What do You Say to a Ten-Year-Old Who Has Had His Schoolyard Turned Into a Murder Scene?

GP Editorial.

A man in a safety vest has been found dead, shot in the head. And now Karin has to tell her boy that someone has been murdered in his schoolyard.

“The leafy, refurbished playground he has been so happy to hang out in is now cordoned off. “We are now many, many who heard the helicopters over our neighborhoods last night, thinking about how to tell our children (just as so many parents in vulnerable suburbs did for years before the violence came to us),” she writes on Facebook.

A couple of days later, the spread of rumors and fantasies is in full swing among the children. It is, of course, completely inevitable. Someone knows where there is blood among the bushes, and the children have run there and looked.

“It wasn’t rotten leaves or so mom, it kind of looked red,” says Karin’s son. He has heard someone say that it is a serial killer who is loose.

How do you answer as a parent?

The boy is ten years old. How do you proceed when what is supposed to be the safe harbor outside the home has become a murder scene?

There is a lot of talk about “meeting hatred with love”, or facing “violence with love”, or facing terror with paper hearts. It is repeated regularly by politicians after spectacular acts of violence. I last saw it after the murder of a twelve-year-old girl in Botkyrka.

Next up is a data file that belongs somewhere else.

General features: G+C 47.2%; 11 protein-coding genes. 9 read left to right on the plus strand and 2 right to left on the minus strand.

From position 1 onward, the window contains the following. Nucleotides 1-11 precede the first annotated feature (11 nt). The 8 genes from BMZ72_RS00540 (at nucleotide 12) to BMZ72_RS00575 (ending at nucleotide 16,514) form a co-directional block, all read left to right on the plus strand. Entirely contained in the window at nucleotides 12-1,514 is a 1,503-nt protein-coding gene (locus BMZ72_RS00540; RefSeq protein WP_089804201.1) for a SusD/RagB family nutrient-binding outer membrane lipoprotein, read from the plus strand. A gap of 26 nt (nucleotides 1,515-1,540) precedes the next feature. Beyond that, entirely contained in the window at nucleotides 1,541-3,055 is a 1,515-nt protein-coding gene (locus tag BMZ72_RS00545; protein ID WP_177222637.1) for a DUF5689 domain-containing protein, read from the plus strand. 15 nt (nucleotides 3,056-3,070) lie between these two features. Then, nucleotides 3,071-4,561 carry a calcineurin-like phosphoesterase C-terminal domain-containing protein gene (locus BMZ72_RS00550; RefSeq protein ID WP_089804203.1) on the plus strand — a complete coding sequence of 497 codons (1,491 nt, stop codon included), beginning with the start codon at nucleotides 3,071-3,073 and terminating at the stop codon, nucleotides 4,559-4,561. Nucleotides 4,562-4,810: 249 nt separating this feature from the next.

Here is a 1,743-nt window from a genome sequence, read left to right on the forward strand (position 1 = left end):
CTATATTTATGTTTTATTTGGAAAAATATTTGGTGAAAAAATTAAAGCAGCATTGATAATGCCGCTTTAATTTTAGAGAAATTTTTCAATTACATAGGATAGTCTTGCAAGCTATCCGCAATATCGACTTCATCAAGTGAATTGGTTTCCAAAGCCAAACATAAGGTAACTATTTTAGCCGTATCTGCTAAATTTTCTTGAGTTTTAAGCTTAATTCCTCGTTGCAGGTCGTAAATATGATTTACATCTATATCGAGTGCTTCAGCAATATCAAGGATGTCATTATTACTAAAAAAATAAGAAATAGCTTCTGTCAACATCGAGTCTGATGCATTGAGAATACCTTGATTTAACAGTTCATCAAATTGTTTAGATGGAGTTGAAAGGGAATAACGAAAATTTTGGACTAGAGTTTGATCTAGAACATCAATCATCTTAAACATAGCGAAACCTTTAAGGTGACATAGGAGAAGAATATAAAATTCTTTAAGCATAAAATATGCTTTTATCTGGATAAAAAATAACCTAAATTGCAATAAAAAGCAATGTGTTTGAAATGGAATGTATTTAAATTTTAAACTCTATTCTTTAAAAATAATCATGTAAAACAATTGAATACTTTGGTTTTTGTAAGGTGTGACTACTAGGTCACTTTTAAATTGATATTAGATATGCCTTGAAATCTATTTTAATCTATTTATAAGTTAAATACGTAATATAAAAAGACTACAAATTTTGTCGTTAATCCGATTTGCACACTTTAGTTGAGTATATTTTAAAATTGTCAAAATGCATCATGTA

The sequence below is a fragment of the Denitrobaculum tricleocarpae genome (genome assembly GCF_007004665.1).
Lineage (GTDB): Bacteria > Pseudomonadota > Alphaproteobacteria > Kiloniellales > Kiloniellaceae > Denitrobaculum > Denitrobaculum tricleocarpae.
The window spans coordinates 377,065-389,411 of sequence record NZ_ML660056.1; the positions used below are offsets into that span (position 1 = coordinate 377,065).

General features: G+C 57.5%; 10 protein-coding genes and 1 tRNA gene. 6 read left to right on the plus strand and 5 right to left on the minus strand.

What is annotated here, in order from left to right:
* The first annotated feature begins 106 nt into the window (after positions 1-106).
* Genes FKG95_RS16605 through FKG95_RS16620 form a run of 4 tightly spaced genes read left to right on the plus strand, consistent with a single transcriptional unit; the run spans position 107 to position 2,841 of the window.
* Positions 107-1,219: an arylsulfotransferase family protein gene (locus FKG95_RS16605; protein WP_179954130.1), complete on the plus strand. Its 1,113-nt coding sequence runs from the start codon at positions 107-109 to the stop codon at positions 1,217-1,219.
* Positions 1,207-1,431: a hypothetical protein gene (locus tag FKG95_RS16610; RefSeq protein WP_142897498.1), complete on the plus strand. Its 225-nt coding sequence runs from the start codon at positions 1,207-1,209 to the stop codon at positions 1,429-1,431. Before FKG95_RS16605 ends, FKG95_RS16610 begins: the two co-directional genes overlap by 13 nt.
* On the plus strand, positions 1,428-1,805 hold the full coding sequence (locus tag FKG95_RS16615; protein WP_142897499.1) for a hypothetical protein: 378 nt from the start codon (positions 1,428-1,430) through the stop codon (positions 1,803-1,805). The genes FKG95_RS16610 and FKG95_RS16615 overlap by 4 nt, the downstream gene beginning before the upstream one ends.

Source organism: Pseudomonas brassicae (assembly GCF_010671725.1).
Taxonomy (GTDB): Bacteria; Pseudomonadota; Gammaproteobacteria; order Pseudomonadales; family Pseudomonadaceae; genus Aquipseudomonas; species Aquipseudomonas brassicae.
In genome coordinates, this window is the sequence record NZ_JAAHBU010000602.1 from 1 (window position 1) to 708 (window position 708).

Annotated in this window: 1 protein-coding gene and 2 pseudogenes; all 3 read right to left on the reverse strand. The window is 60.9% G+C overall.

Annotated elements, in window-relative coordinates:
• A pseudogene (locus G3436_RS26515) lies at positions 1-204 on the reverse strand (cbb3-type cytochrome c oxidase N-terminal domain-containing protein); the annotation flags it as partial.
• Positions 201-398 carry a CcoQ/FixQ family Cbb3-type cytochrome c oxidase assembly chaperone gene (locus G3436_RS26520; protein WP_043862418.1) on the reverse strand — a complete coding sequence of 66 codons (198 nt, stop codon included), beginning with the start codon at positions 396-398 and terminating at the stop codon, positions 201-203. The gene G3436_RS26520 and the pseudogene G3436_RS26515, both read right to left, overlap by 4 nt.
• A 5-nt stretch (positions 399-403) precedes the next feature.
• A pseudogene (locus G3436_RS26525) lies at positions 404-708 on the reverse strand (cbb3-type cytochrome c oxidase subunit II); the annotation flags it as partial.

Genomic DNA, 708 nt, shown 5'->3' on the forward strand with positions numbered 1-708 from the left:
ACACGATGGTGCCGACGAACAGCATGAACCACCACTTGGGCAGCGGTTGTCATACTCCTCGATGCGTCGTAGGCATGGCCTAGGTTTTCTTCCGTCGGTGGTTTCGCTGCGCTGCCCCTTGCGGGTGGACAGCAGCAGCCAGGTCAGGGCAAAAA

It’s not just a platitude, it’s making love into some kind of abstraction. In fact, it is violence that eats into what people love. Every time it is shot in a schoolyard, and every time parents are forced to talk to their children about bombs.

“It was not long ago that they shot someone there… Then we had to send in all the children. It’s awful to say, but we’re starting to get used to it, ”said, for example, an educator at Dimvädersgatan’s preschool, who has been particularly affected by gangster violence (Göteborg Direkt 22/8 2016). There the children went out and demonstrated to appeal to the gangs to stop shooting. With paper hearts, by the way. And the violence continued.

That a man in a safety vest is murdered with a shot to the head is a dozen incident in Sweden. Many will sort this out as another matter between gangsters and without actual victims, not least because it has long been the core of political crisis management. I remember the Member of Parliament Hillevi Larsson’s (S) famous statement in the Riksdag: “The shootings have primarily affected criminals. So it is gangsters who shoot each other. It is, of course, worrying in itself, but no one in the public has been affected so far. ” (Riksdagens protokoll 2017/18: 28).

But lawlessness has countless victims who do not fit into the statistics. And it’s easy to forget that people are differently vulnerable.

Just Karin’s boy has an autism diagnosis. School has become a safe place in his life, but it has not been a matter of course.

“Last year he felt really bad, but this autumn he has finally ended up in a smaller, calmer class, with committed teachers who see his strengths and give him tasks at a better level. A big advantage has been the lush park they are allowed to be in during the breaks, ”Karin writes to me. Now he handles the anxiety by becoming fiery and stubborn when the murder comes up.

“We are reviewing our relocation opportunities,” she writes. “Kids need to be able to ride bikes to friends, and so on. Going around and worrying about armed robbery and murder is not a life. ”

Paulina Neuding

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